Information on SEA OF NECTAR (now that is an interesting name) is pretty scarce, but according to their website, they hail from Caracas, Venezuela and Washington, USA, and “Paramounts” was first released in 2001. From the start it is clear that there are two bands that had a major influence on the existence of SEA OF NECTAR – OPETH and KATATONIA. However, you need to move the clock back to the early and middle years of these legendary bands’ existence to get an idea how they musically influenced SEA OF NECTAR. The general flow and rhythm of the music sits somewhere between OPETH and EDGE OF SANITY, with the bleakness of KATATONIA giving the music a slightly droning edge. The subtle moods and soundscapes on the album are reminiscent of AGALLOCH, while a sense of despair usually associated with ANATHEMA adds the finishing touch.
The album suffers somewhat from a production point of view as the instruments and vocals are not always quite as clear as it perhaps could have been. This is not usually a big factor in the overall rating given to an album however, and the main motivation behind the average rating I give this album is something as simple as “originality”. There is nothing wrong with wearing your musical influences on the proverbial sleeve, but when I had to check up a couple of the tracks to make sure they were not in fact cover versions of OPETH songs, alarm bells started to ring. While it is commendable that a band managed to compose tracks that had a staunch OPETH fan looking for some unknown OPETH bonus tracks, it certainly is not the way forward and will earn no respect.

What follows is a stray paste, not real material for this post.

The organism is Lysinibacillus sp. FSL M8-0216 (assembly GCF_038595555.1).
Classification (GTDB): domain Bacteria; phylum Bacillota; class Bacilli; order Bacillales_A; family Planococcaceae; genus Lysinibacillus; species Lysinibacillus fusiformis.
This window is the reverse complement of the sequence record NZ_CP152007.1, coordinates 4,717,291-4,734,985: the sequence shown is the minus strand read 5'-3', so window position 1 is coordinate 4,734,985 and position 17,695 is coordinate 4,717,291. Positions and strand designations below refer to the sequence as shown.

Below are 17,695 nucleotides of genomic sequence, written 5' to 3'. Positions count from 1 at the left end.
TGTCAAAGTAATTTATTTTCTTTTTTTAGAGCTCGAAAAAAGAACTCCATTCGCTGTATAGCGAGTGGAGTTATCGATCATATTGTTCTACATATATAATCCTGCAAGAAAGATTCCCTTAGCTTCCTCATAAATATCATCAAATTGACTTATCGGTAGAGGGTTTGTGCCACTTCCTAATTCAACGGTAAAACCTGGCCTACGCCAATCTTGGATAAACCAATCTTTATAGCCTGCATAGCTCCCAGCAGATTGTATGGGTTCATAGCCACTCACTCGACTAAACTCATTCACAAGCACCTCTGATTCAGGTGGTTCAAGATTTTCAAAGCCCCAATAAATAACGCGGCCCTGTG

In the end, even though “Paramounts” does not bring an awful lot of originality to the table, it is a neat album with good performances from the members and decent song writing. This album was released quite a few years ago and there are no indications whether SEA OF NECTAR are busy recording a new album or working on some new material. Whatever the case may be, “Paramounts” shows the band has talent and is worth keeping an ear out for.
(Online June 24, 2008)